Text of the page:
1807 – Former U.S. vice president Aaron Burr was acquitted of plotting to annex parts of Louisiana and Spanish territory in Mexico to be used toward the establishment of an independent republic. He was acquitted on the grounds that, though he had conspired against the United States, he was not guilty of treason because he had not engaged in an “overt act,” a requirement of the law governing treason. Nevertheless, public opinion condemned him as a traitor, and he fled to Europe.
1939 – At 4:45 a.m., 1.5 million German troops invaded Poland all along its 1,750-mile border with German-controlled territory. Simultaneously, the German Luftwaffe bombed Polish airfields, and German warships and U-boats attacked Polish naval forces in the Baltic Sea. Nazi leader Adolf Hitler claimed the massive invasion was a defensive action, but Britain and France were not convinced. On September 3, they declared war on Germany, initiating World War II.
1966 – In a speech before 100,000 in Phnom Penh, Cambodia, President Charles de Gaulle of France denounced U.S. policy in Vietnam and urged the U.S. government to pull its troops out of Southeast Asia.
1970 – The U.S. Senate rejected the McGovern-Hatfield amendment by a vote of 55-39. This legislation, proposed by Senators George McGovern of South Dakota and Mark Hatfield of Oregon, would have set a deadline of December 31, 1971, for complete withdrawal of American troops from South Vietnam.<br>The Senate also turned down 71-22, a proposal forbidding the Army from sending draftees to Vietnam. Despite the defeat of these two measures, the proposed legislation indicated the growing dissatisfaction with President Nixon’s handling of the war.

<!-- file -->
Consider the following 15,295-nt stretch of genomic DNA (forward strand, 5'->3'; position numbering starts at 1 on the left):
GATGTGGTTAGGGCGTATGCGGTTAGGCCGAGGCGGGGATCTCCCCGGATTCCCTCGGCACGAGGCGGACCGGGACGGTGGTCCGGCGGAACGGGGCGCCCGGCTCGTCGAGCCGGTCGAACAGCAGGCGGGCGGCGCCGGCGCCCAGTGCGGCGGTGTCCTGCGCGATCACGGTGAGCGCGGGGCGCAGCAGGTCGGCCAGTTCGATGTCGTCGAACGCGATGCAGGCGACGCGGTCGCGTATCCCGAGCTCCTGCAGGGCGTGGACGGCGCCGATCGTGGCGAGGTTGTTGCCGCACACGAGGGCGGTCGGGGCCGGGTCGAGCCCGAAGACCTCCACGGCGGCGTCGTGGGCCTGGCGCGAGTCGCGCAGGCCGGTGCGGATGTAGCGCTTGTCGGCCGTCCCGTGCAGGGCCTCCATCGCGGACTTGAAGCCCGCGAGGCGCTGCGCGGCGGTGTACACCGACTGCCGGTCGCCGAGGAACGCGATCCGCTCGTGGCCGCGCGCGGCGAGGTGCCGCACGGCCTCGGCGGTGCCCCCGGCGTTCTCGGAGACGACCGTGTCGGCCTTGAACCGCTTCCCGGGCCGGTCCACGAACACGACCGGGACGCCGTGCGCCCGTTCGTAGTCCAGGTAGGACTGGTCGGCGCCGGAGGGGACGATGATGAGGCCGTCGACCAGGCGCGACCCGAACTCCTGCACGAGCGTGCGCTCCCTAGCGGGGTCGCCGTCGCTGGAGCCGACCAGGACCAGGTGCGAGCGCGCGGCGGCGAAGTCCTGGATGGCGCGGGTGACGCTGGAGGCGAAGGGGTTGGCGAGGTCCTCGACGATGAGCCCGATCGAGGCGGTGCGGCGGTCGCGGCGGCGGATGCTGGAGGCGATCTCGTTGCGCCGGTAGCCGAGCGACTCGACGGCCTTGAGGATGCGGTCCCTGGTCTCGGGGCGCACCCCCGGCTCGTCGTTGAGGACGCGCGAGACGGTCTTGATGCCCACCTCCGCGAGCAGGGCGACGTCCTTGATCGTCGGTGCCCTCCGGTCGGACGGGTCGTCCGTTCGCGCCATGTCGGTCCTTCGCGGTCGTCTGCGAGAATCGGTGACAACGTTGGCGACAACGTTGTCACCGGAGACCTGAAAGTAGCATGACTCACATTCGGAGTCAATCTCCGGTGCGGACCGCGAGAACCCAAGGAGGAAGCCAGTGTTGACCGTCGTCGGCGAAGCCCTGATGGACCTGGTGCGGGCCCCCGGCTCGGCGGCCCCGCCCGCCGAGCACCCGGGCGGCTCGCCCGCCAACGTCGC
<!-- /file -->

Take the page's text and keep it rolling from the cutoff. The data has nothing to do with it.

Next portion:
1983 – Soviet jet fighters intercepted a Korean Airlines Flight 007 in Russian airspace and shot the plane down, killing 269 passengers and crew members. The incident dramatically increased tensions between the Soviets and the United States.
Despite the heated public rhetoric, many Soviets and American officials and analysts privately agreed that the incident was simply a tragic misunderstanding. The KAL flight had veered into a course that was close to one being simultaneously flown by a U.S. spy plane; perhaps Soviet radar operators mistook the two. In the USSR, several of the military officials responsible for air defense in the Far East were fired or demoted. It has never been determined how the KAL flight ended up nearly 200 miles off course.
1985 – Seventy-three years after it sunk to the North Atlantic ocean floor, a joint U.S.-French expedition located the wreck of the RMS Titanic. The sunken liner was about 400 miles east of Newfoundland.
2004 – An armed gang of Chechen separatist rebels entered a school in southern Russia and took more than 1,000 people hostage. The rebels demanded the withdrawal of Russian troops from the disputed nearby region of Chechnya. September 1 was the first day of a new school year for millions of students across Russia, a day of celebration in schools that both parents and students traditionally attend. Nearly 340 people, about half of them children, died in the ensuing three-day ordeal.
2013 – Tommy Morrison, former heavyweight boxing champion and co-star of Rocky V, died of multiple organ failure and complications from AIDS. He was 44.